Last week, thanks to the Washington Post, we met Don Brink. He’s a 71-year-old pig farmer and school bus driver in Worthington, Minnesota. And he thinks Nobles County has an immigrant problem.
“Those kids had no business leaving home in the first place,” he said of the Hispanic children that ride his bus every day. He says “good morning” to the white, English-speaking kids he thinks have every right to be there. He says nothing to the young refugees from Worthington’s “Little Mexico” neighborhood.
He’s rooting, he told the Post, for “another ICE raid” to “get rid of the illegals.”
The story painted a grim picture of what it’s like to be a kid fleeing danger in Central America, only to be treated like a criminal on your way to school in the United States. Some onlookers on social media called it “despicable,” “heartbreaking,” and “unacceptable.” Others decided to do something about it.
Kate O’Reilly of Minneapolis read the Post piece and started a GoFundMe page. She’s raising money to buy food, winter clothing, and comfort items for unaccompanied children who have settled in Worthington. The page went live last Monday with a goal of $5,000. So far, she’s raised over $6,000.
O’Reilly is white, and she’s never been to Worthington. But:
“I knew I had to act,” she wrote. “I simply can’t bear to imagine a child anywhere waking up or going to be hungry. I can’t imagine them boarding a bus driven by a man who wishes for ICE raids on them. I can’t imagine the trauma they’ve already been through to get here to safety and then not have it be safe.”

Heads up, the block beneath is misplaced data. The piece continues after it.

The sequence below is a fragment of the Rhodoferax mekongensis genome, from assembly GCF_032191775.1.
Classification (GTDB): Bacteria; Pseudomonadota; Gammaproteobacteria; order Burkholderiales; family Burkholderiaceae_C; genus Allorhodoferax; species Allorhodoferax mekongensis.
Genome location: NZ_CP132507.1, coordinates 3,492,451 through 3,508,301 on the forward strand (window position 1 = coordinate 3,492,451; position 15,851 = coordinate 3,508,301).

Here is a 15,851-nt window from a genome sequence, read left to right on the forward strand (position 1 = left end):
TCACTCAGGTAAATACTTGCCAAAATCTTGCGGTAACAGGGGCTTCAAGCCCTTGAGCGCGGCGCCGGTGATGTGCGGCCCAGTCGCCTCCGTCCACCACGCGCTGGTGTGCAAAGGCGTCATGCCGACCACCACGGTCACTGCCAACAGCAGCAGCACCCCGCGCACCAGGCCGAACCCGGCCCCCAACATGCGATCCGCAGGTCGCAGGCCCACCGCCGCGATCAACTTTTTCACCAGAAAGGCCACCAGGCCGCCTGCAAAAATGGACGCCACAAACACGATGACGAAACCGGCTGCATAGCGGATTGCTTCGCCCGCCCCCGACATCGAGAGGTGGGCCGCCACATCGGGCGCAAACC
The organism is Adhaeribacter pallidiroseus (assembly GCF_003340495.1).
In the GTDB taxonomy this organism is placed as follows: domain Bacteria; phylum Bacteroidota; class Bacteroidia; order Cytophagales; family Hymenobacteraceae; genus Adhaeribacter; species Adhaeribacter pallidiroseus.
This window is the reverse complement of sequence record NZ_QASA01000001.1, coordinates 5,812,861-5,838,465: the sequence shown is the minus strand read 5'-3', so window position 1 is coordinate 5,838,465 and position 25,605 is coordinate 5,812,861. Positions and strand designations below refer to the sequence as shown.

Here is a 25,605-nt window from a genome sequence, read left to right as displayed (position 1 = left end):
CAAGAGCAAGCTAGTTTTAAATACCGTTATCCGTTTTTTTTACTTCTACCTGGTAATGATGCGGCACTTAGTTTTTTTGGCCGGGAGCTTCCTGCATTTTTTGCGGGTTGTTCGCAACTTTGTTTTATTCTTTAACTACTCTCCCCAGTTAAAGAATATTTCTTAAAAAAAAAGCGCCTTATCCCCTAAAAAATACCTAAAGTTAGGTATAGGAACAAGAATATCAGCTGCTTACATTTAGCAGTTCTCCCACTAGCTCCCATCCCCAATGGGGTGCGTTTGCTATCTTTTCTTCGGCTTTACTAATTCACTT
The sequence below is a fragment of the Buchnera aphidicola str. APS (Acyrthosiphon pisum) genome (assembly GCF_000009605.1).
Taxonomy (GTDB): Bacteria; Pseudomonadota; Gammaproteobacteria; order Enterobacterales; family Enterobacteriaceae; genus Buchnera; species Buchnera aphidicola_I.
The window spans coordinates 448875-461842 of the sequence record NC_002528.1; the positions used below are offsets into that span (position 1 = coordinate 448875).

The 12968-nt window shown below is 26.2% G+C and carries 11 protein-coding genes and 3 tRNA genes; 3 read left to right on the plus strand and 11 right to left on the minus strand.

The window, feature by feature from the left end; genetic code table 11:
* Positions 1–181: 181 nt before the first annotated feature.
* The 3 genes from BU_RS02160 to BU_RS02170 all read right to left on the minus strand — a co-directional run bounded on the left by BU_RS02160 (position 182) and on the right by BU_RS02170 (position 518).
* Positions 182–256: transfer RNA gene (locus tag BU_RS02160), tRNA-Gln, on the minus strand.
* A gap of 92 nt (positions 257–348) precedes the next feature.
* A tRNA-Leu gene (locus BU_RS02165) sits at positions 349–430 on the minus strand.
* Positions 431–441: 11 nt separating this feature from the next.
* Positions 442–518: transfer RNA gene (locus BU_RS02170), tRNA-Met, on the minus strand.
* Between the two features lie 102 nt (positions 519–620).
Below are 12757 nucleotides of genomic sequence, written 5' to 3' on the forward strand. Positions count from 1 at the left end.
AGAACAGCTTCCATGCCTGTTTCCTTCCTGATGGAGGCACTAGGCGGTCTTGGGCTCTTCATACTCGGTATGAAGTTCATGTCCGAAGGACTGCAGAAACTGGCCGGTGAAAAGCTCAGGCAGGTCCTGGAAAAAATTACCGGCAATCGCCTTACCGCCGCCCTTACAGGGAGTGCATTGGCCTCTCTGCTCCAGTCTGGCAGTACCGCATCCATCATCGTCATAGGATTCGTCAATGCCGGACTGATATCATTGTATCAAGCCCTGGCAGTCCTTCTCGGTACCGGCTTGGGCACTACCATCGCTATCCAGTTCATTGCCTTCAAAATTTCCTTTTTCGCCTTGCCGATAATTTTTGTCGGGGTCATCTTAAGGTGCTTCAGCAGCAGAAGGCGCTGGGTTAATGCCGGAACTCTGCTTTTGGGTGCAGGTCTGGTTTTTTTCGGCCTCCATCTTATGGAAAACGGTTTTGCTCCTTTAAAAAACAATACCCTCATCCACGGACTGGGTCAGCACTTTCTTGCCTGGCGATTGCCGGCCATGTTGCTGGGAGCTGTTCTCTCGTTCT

In order to make sure her campaign would be effective, she consulted the Immigrant Law Center of Minnesota and Worthington’s Church of St. Mary—along with teachers and organizers in the community. With their help, she’s making a plan to deliver the supplies to refugee children and their families.
Since passing the $5,000 mark, she increased the goal to $8,000, but she told the Duluth News Tribune she’s hoping for something closer to $10,000. She might even create a nonprofit so people can make tax-deductible donations.
“They are our children,” one donor commented.
“I want them to know they are cared about,” said another.
She told the Tribune she wants to make an in-person deliveries—maybe even visit an English language classroom, and meet with the pastor at the Church of St. Mary. She began this project as a bystander, horrified at the suffering of young strangers. But unlike Brink, she wants to get to know these kids. She wants to help.
“I was raised to help people who have less than me,” she told the Tribune. “These are children and there’s nothing to blame on them—there’s not one thing to put on their back.”